With the hot sun and the wind, Keith decided to keep the top and side awnings closed which protected us from the sun and water spray.  We never got wet. You can see how easily Mattie settled in with Mo, napping until it was time to disembark.

Keith asked if we preferred to go east and north toward Kettle Falls or west and south toward Grand Coulee Dam, and we chose the southern route, thinking it would be fun to see the dam from the water.  On the way they took us to some of their favorite spots along the lake, especially the "cracked rock"  which I am sure I haven't named properly.

Deanna likes to fish and has all sorts of fancy rigging for her poles to catch the big ones, in addition to fancy motorized weights that take the bait and hooks down to the bottom at more than 300 feet in some areas.

We enjoyed the beautiful waterfall cutting into the steep cliff before continuing south toward the dam. Lake Roosevelt is a National Recreation Area, and there are bathrooms on floating platforms that Deanna said were closed the last time she was out on the lake.  We saw one that looked open and decided to take advantage.

Keith took over driving and Deanna got ready to come alongside the dock to tie us off.  It wasn't hard even for me to get out of the boat and onto the platform.  I must say, I haven't seen cleaner bathrooms anywhere in our travels.  It was a delight with plenty of toilet paper, a place for hand-washing, no smell, and clean as a whistle.  We passed a couple other toilets on the lake as we traveled toward the dam.  It was nice that the lake was full, since being on a dam-created reservoir the lake level changes often throughout the season.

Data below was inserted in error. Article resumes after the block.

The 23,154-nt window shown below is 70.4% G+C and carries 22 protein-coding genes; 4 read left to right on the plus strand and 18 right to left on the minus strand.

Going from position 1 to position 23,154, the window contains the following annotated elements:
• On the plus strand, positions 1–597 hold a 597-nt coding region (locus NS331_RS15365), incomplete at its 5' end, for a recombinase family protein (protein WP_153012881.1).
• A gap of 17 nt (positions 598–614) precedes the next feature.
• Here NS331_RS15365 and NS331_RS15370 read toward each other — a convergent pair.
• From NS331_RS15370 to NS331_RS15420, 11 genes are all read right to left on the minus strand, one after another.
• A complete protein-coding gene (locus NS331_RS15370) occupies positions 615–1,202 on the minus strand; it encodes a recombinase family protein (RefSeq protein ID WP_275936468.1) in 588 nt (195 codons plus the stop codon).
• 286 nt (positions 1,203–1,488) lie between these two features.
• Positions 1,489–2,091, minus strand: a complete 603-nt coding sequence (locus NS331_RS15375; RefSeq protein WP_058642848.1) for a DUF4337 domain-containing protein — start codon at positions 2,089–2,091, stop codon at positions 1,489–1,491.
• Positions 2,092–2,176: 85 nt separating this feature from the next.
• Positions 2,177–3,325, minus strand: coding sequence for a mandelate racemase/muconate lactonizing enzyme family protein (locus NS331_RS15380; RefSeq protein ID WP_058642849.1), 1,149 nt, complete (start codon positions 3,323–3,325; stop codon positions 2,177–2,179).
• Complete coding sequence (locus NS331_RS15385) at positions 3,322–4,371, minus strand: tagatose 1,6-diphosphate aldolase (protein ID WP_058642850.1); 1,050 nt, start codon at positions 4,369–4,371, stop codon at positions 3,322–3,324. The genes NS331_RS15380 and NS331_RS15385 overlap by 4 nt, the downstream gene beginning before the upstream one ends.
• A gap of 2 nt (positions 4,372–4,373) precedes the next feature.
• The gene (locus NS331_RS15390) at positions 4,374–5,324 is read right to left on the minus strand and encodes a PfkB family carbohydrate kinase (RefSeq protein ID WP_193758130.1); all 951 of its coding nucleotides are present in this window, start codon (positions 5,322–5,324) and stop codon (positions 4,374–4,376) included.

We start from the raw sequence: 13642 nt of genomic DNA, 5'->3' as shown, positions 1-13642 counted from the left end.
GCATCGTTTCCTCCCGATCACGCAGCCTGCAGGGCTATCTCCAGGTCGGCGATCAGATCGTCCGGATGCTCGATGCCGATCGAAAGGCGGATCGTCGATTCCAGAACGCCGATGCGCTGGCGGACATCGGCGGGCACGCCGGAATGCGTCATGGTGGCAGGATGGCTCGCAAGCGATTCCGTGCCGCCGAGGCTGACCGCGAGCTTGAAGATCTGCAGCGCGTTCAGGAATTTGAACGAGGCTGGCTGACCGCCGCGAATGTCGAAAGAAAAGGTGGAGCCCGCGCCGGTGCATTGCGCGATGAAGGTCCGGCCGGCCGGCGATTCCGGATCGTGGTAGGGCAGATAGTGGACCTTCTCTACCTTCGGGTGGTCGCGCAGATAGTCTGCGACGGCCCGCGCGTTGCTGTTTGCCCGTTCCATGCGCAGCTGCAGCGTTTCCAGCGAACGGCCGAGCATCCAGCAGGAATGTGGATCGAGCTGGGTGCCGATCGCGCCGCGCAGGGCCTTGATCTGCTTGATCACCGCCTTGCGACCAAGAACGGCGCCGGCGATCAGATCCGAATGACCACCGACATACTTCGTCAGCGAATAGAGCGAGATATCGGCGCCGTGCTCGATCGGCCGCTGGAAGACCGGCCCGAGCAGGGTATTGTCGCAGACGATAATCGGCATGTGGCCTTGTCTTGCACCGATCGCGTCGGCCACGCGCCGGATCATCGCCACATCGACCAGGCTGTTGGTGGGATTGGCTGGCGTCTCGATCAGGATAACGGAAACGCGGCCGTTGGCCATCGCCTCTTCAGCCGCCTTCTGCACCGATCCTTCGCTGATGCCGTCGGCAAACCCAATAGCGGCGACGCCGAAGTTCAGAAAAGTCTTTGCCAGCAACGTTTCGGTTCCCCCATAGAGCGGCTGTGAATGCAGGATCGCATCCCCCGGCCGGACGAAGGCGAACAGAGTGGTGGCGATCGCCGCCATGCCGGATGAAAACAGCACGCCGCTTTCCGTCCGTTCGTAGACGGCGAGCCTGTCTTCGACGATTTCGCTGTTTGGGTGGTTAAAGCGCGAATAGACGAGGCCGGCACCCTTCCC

We motored all the way to the dam, but it wasn't very impressive from the waterside view. The other side of the huge dam is incredible, and visiting the information center is imperative if you are in the area.  The history of how it was built in the 30's is a great American success story.

A screen shot of the river and our route from Lincoln toward the Keller Ferry Marina

Keith was a little bit nervous about going so far, and he really didn't know why, although his intuition was right on as we found out a bit later.

After reaching the dam and meandering around a bit, we motored back towards the Keller Ferry and Keith asked if we wanted to see the Sanpoil River Arm north of the ferry.  It was quiet and beautiful, and Keith slowed the big motor down so that Deanna could take photos of the eagles in the trees on the banks of the river.  

It was gorgeous and the water was clear and clean.  The river is surrounded on both sides by the Colville Reservation, and development is minimal except for a very few small ranches and in-holdings.

As we turned to travel back toward the mouth of the river, suddenly the big motor gave a cough and after a few tries she simply died.  Now Keith knew why he had that gut feeling that we shouldn't go too far away.  We were grateful that they had a small motor on the boat to get us back home, but Keith said that would take hours and hours so instead he decided to go in toward Keller's Ferry Marina.

The water was so silky smooth on the Sanpoil River

In the meantime, Deanna called their neighbors and they had just launched their boat but said it was no problem returning to shore.  Deanna told them where the key was to the house, where her purse was with the keys to Keith's truck, and where they needed to meet us with the truck to pick up the boat.  It was about 45 minutes to drive from Lincoln to the marina and they insisted it wasn't a bit of a problem.  Good neighbors I would say!